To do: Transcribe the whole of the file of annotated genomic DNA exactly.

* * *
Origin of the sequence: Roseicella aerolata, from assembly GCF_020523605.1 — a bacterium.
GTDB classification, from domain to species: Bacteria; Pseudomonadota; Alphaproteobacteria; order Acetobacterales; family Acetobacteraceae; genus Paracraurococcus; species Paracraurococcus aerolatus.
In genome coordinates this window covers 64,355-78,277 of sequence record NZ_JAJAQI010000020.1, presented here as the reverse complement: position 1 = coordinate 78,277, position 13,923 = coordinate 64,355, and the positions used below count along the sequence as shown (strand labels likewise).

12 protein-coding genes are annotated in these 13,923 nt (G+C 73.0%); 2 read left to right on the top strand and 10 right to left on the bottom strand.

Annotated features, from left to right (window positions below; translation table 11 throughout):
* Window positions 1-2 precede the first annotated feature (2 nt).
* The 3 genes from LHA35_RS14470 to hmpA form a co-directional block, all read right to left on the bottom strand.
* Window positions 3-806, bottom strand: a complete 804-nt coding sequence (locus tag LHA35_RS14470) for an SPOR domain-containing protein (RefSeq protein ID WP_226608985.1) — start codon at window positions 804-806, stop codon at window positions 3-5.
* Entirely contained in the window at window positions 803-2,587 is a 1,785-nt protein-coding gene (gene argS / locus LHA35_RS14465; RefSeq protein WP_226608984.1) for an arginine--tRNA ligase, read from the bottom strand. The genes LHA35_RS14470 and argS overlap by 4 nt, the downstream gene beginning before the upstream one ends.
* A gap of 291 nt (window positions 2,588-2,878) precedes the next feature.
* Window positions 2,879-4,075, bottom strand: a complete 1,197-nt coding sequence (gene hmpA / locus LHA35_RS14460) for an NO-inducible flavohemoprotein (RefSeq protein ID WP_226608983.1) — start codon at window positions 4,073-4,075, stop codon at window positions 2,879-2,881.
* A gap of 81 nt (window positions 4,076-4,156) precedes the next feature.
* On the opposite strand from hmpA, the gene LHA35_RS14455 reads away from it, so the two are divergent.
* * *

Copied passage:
Origin of the sequence: Roseicella aerolata, from assembly GCF_020523605.1 — a bacterium.
GTDB classification, from domain to species: Bacteria; Pseudomonadota; Alphaproteobacteria; order Acetobacterales; family Acetobacteraceae; genus Paracraurococcus; species Paracraurococcus aerolatus.
In genome coordinates this window covers 64,355-78,277 of sequence record NZ_JAJAQI010000020.1, presented here as the reverse complement: position 1 = coordinate 78,277, position 13,923 = coordinate 64,355, and the positions used below count along the sequence as shown (strand labels likewise).

12 protein-coding genes are annotated in these 13,923 nt (G+C 73.0%); 2 read left to right on the top strand and 10 right to left on the bottom strand.

Annotated features, from left to right (window positions below; translation table 11 throughout):
* Window positions 1-2 precede the first annotated feature (2 nt).
* The 3 genes from LHA35_RS14470 to hmpA form a co-directional block, all read right to left on the bottom strand.
* Window positions 3-806, bottom strand: a complete 804-nt coding sequence (locus tag LHA35_RS14470) for an SPOR domain-containing protein (RefSeq protein ID WP_226608985.1) — start codon at window positions 804-806, stop codon at window positions 3-5.
* Entirely contained in the window at window positions 803-2,587 is a 1,785-nt protein-coding gene (gene argS / locus LHA35_RS14465; RefSeq protein WP_226608984.1) for an arginine--tRNA ligase, read from the bottom strand. The genes LHA35_RS14470 and argS overlap by 4 nt, the downstream gene beginning before the upstream one ends.
* A gap of 291 nt (window positions 2,588-2,878) precedes the next feature.
* Window positions 2,879-4,075, bottom strand: a complete 1,197-nt coding sequence (gene hmpA / locus LHA35_RS14460) for an NO-inducible flavohemoprotein (RefSeq protein ID WP_226608983.1) — start codon at window positions 4,073-4,075, stop codon at window positions 2,879-2,881.
* A gap of 81 nt (window positions 4,076-4,156) precedes the next feature.
* On the opposite strand from hmpA, the gene LHA35_RS14455 reads away from it, so the two are divergent.